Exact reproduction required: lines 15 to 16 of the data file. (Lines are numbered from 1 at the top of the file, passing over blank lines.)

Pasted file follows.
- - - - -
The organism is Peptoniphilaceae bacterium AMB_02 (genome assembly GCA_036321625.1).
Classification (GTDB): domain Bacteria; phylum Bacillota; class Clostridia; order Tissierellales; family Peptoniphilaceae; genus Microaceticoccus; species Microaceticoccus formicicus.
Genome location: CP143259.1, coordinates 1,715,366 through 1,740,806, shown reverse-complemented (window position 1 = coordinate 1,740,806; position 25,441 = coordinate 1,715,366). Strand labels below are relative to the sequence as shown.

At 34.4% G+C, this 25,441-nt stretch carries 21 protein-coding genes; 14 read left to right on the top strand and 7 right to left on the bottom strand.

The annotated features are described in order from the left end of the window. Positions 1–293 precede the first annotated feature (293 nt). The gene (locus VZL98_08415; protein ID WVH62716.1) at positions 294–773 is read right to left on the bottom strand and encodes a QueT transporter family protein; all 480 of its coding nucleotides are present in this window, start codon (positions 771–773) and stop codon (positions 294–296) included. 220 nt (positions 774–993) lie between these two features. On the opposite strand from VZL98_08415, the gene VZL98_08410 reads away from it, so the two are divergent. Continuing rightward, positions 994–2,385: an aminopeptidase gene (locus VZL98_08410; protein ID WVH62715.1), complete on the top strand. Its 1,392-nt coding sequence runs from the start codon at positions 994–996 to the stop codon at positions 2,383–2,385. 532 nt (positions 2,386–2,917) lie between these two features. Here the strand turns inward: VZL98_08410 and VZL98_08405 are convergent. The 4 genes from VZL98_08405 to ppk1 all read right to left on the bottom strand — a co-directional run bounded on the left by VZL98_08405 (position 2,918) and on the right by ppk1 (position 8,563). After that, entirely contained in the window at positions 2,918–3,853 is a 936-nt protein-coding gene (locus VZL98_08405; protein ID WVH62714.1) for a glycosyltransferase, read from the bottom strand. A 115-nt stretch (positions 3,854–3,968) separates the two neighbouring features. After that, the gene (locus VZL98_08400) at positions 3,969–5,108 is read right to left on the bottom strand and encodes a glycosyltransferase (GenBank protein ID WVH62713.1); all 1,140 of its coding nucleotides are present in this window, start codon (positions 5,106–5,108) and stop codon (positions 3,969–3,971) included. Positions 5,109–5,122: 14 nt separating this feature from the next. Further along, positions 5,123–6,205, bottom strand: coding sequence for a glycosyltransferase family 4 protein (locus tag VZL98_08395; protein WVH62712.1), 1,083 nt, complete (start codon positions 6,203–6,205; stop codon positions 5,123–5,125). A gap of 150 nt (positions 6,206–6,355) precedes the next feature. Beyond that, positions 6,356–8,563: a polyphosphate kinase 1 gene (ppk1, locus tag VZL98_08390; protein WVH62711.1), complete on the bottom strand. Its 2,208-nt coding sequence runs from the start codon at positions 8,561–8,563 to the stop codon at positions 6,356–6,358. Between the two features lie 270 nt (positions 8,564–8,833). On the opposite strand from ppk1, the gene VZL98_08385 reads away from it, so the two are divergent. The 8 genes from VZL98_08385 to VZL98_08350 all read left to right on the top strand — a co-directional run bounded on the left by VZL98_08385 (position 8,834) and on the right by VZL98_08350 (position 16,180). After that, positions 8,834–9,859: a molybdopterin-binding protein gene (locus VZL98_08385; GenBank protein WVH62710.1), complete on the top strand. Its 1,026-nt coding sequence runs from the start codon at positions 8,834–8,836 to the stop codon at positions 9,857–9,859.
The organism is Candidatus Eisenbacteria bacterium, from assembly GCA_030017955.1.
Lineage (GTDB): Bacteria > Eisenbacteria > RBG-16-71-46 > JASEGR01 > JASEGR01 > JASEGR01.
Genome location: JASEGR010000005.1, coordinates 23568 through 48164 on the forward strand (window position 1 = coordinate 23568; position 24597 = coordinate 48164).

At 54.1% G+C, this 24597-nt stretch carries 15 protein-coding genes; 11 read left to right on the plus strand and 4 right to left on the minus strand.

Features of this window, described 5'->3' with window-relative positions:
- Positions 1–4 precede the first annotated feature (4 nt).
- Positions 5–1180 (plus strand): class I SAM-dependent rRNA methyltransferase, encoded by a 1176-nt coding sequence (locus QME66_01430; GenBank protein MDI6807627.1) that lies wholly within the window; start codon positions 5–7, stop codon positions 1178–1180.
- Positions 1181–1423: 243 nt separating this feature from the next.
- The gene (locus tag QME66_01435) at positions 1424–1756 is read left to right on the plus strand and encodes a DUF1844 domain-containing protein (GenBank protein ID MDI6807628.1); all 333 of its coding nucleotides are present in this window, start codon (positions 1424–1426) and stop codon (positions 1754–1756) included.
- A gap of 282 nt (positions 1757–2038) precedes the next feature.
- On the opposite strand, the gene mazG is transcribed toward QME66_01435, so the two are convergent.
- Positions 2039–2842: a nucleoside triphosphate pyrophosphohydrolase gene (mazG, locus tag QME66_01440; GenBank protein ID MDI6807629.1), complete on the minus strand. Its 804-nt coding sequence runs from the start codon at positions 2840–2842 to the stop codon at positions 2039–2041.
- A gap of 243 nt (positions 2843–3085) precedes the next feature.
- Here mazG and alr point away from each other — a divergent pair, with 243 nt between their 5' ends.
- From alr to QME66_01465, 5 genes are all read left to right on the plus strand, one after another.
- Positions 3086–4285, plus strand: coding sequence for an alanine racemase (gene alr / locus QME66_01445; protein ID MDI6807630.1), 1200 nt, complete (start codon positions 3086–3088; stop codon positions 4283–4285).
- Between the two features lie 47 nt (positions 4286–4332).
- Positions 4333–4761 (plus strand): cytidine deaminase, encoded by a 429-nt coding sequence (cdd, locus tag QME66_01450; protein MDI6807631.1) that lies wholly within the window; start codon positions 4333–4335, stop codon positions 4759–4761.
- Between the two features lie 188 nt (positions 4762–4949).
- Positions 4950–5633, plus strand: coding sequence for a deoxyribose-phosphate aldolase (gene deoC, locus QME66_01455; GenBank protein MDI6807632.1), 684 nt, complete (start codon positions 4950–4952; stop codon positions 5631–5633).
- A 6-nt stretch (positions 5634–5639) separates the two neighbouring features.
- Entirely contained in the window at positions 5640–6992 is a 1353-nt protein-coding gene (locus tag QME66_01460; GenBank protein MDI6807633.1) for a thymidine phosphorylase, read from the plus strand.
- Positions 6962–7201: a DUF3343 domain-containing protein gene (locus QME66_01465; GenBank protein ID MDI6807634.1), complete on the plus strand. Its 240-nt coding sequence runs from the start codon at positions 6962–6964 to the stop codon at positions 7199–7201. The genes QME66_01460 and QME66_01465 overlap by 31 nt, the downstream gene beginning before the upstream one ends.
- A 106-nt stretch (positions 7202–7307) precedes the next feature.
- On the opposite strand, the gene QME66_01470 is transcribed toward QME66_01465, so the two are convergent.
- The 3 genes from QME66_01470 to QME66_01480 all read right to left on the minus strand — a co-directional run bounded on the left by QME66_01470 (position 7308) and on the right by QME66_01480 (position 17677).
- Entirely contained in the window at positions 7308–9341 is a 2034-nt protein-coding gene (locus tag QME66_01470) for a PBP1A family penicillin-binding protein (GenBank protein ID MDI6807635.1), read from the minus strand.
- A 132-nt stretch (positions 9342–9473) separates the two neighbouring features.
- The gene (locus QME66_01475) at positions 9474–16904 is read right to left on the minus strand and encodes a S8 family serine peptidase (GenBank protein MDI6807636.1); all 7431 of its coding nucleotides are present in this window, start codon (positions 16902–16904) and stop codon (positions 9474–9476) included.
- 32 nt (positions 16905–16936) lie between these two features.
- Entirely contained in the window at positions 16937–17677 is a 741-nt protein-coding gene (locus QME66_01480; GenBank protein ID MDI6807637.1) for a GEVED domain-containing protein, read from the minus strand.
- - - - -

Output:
- A gap of 282 nt (positions 1757–2038) precedes the next feature.
- On the opposite strand, the gene mazG is transcribed toward QME66_01435, so the two are convergent.